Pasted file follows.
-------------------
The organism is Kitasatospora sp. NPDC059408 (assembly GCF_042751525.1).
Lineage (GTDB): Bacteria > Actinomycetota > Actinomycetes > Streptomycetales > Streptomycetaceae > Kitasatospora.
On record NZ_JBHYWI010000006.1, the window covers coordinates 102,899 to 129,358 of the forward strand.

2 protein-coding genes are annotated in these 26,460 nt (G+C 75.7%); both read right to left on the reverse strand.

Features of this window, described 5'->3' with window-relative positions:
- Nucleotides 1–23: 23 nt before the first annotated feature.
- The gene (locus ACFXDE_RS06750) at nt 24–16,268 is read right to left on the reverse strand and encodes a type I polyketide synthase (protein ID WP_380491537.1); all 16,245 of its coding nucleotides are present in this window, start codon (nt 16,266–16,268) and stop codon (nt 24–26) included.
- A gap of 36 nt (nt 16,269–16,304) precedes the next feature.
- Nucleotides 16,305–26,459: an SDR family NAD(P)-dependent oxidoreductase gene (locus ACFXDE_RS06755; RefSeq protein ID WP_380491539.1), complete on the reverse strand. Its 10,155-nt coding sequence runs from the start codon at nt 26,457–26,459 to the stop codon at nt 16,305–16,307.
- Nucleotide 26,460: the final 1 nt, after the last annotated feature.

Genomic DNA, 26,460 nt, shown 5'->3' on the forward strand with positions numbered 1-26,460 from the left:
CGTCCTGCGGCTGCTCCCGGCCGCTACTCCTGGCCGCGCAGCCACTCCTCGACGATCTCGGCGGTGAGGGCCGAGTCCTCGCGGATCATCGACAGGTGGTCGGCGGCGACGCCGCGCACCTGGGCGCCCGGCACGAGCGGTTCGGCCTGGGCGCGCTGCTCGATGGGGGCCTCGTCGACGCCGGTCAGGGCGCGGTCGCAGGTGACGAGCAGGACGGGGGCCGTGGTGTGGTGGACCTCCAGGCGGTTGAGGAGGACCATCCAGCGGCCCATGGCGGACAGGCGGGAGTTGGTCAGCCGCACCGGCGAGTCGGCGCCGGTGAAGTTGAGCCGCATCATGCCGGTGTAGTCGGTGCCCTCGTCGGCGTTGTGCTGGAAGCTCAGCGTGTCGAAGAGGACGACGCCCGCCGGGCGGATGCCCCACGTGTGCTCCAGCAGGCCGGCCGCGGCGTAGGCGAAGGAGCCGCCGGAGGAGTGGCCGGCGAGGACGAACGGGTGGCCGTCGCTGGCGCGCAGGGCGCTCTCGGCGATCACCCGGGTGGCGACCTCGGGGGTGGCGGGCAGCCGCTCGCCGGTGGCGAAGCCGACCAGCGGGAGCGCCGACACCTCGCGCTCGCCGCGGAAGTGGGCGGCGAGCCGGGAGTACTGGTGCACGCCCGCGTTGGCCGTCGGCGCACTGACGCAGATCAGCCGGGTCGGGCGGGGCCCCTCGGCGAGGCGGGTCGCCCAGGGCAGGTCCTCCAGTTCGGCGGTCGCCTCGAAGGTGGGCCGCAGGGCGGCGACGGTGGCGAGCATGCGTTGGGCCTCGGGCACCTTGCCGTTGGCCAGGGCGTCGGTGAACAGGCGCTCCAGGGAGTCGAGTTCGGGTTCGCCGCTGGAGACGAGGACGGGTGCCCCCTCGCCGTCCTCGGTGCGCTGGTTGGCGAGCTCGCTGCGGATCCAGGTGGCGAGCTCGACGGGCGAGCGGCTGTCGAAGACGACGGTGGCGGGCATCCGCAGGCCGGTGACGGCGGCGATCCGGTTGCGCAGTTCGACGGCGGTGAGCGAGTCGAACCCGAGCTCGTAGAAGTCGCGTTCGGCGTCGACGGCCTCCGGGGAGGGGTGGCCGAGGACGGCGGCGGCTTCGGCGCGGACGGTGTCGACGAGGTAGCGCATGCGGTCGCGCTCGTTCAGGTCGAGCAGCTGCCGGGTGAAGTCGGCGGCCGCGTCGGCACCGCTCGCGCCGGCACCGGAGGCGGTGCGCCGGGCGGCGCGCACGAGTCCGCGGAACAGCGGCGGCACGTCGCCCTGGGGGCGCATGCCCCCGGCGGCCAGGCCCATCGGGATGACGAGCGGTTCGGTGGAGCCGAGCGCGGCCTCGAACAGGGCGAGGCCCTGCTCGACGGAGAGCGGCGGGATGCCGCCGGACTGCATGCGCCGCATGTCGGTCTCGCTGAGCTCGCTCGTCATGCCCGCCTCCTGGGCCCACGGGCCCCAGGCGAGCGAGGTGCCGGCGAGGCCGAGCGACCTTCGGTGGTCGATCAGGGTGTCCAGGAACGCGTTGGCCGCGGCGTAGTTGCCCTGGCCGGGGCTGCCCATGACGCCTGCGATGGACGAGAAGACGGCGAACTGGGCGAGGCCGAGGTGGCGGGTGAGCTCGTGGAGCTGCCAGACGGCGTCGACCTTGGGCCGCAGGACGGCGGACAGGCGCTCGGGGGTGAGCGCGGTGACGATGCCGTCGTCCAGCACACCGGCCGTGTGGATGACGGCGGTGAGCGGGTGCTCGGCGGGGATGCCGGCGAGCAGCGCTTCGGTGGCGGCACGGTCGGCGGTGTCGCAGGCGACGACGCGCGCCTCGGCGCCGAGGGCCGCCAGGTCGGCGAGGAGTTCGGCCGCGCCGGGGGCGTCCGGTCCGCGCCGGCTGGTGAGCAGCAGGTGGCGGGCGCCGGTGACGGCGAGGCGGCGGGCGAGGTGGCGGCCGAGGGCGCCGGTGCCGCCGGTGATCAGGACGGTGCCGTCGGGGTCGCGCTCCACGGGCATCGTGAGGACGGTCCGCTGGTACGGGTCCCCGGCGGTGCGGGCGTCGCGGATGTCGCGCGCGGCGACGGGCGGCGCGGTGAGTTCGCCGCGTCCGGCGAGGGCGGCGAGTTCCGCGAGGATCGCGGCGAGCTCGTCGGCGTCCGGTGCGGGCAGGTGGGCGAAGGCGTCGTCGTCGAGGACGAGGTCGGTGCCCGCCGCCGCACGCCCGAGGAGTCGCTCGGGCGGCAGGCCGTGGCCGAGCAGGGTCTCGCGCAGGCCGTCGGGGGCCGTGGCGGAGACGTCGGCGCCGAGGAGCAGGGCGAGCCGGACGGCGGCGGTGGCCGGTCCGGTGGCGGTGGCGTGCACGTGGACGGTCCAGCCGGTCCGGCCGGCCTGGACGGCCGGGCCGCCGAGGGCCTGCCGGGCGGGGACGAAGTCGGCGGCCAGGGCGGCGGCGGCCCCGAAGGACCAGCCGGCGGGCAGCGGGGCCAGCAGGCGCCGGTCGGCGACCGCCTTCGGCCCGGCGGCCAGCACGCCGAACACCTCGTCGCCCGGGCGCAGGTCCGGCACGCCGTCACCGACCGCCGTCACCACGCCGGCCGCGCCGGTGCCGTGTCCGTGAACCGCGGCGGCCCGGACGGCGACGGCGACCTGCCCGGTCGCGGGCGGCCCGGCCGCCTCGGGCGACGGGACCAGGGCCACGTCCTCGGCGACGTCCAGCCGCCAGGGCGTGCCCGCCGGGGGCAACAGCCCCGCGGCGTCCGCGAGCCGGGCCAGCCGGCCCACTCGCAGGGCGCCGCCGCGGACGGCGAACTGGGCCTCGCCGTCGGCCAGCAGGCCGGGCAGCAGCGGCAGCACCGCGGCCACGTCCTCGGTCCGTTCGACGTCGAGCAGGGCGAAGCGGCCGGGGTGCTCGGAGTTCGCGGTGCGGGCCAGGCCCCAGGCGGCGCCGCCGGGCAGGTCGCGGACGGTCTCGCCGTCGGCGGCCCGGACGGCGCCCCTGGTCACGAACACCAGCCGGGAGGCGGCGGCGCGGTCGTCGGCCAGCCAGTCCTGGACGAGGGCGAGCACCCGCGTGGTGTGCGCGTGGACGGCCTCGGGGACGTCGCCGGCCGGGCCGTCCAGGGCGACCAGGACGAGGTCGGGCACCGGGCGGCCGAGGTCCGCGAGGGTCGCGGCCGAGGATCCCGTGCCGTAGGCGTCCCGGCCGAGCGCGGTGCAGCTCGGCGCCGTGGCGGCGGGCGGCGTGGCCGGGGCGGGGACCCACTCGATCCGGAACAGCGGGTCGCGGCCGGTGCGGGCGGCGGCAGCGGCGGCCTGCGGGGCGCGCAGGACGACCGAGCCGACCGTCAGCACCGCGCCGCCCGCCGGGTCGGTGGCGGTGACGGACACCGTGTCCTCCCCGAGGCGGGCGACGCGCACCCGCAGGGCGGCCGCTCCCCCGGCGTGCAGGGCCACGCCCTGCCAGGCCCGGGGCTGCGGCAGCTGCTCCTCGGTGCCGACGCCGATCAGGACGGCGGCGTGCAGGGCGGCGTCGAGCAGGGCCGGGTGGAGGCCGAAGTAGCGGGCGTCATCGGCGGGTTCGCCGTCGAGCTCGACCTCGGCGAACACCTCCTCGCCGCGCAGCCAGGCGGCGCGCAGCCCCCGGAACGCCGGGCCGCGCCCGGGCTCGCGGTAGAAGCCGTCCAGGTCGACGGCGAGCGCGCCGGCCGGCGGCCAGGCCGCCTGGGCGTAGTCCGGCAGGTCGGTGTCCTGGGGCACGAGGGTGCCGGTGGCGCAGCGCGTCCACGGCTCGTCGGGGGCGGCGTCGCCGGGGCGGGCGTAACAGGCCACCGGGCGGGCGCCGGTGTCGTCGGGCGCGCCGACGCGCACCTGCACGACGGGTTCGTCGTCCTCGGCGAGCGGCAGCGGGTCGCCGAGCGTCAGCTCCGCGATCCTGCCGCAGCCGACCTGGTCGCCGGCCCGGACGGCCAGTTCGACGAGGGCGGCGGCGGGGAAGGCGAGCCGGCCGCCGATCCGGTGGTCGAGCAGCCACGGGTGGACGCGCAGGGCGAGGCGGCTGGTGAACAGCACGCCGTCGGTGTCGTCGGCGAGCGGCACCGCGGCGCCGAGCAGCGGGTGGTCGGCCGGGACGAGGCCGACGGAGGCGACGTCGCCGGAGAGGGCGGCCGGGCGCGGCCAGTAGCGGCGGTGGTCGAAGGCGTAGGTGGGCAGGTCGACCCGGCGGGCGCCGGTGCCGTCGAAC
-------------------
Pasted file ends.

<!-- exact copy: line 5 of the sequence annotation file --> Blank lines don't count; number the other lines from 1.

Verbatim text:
Features of this window, described 5'->3' with window-relative positions: